A new downtown arena would revitalize downtown Edmonton, say city officials, who say most city residents approve of a new Edmonton Oilers (NHL) arena — the issue is to what extent the city will pay for it and by what means.
Yesterday the mayor released answers to 140 questions about the arena, submitted by residents and city councillors. Most of the questions were of the garden variety: How much a new arena would cost, how much the Oilers would be willing to pay, and what the impact would be on downtown Edmonton. ($450 million, $100 million, and positive were the basic responses.) You can view the full report below.
Some of the issues raised were on the edgier side. For starters, there’s not a lot of appeal for using general funds to pay for a new arena; it sounds like the city is looking at the establishment of a Community Revitalization Levy, or CRL, as well as a ticket surcharge, to generate revenue. A CRL would use increased taxes from the area around the arena to actually help pay for the arena. (For our American friends, it’s the Canadian equivalent of tax-increment financing.) The combination of both could yield as much as C$14 million a year, through the CRL portion of that equation (some $4 million annually) is a more speculative and loaded on the back end of a 20-year forecast. The Oilers will probably need to step up and guarantee to cover shortfalls to some extent.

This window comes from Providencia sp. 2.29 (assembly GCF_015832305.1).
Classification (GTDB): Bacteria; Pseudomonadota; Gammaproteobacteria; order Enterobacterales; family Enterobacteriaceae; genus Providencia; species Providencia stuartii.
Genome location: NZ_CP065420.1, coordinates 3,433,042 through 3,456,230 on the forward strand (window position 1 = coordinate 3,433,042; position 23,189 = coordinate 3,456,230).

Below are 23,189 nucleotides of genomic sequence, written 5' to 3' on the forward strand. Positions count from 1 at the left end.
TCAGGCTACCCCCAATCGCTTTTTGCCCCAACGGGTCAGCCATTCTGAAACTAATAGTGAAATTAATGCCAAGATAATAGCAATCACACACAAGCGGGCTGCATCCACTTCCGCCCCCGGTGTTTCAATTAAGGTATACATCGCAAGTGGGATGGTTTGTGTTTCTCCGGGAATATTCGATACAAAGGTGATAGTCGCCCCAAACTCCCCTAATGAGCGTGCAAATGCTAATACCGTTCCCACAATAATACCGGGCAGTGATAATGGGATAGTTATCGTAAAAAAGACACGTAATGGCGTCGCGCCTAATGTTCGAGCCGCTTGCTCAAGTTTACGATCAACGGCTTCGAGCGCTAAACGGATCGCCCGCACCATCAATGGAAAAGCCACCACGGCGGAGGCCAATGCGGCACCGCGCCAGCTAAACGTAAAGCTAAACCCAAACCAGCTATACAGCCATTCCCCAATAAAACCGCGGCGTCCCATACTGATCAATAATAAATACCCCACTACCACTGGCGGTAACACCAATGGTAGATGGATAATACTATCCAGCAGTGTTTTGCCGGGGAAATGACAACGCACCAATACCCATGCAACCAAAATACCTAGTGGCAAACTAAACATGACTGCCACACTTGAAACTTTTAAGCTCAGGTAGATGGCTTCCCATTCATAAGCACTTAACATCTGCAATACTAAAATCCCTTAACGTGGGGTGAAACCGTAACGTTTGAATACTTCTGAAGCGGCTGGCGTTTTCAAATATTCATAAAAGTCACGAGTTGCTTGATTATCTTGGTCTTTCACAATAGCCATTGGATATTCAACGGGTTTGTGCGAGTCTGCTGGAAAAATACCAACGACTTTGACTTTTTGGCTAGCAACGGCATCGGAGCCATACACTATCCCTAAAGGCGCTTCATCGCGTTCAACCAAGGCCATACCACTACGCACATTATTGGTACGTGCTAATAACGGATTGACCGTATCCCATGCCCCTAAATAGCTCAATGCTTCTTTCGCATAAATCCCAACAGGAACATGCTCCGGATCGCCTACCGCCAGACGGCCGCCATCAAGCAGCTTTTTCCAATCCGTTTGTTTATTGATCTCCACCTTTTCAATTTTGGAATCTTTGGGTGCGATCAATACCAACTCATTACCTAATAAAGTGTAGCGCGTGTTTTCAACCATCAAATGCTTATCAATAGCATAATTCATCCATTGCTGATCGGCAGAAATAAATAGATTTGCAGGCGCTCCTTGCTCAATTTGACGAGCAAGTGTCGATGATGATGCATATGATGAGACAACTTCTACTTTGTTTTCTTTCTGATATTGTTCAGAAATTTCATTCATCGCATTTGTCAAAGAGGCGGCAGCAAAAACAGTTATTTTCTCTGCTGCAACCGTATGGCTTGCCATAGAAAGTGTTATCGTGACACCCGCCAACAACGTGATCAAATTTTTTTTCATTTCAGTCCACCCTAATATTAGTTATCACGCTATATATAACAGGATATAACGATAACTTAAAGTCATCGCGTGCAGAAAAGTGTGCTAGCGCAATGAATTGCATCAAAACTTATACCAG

The other edgy issue: What happens to Rexall Place? Though there’s some sentiment for renovating it, the Oilers say that’s not an option. The Oilers would like to see it go; Northlands, the group running it, wants to see it continue with a C$2 million annual subsidy or else give Northlands management powers at the new arena. There’s not a city that can support two arenas, and with some serious money needed to address the aging facility (the mayor’s office outlined C$31 million in needed maintenance over the next several years), the handwriting is on the wall. And with the Oilers wanting to manage the new arena on their own, a play for downtown may come up short.
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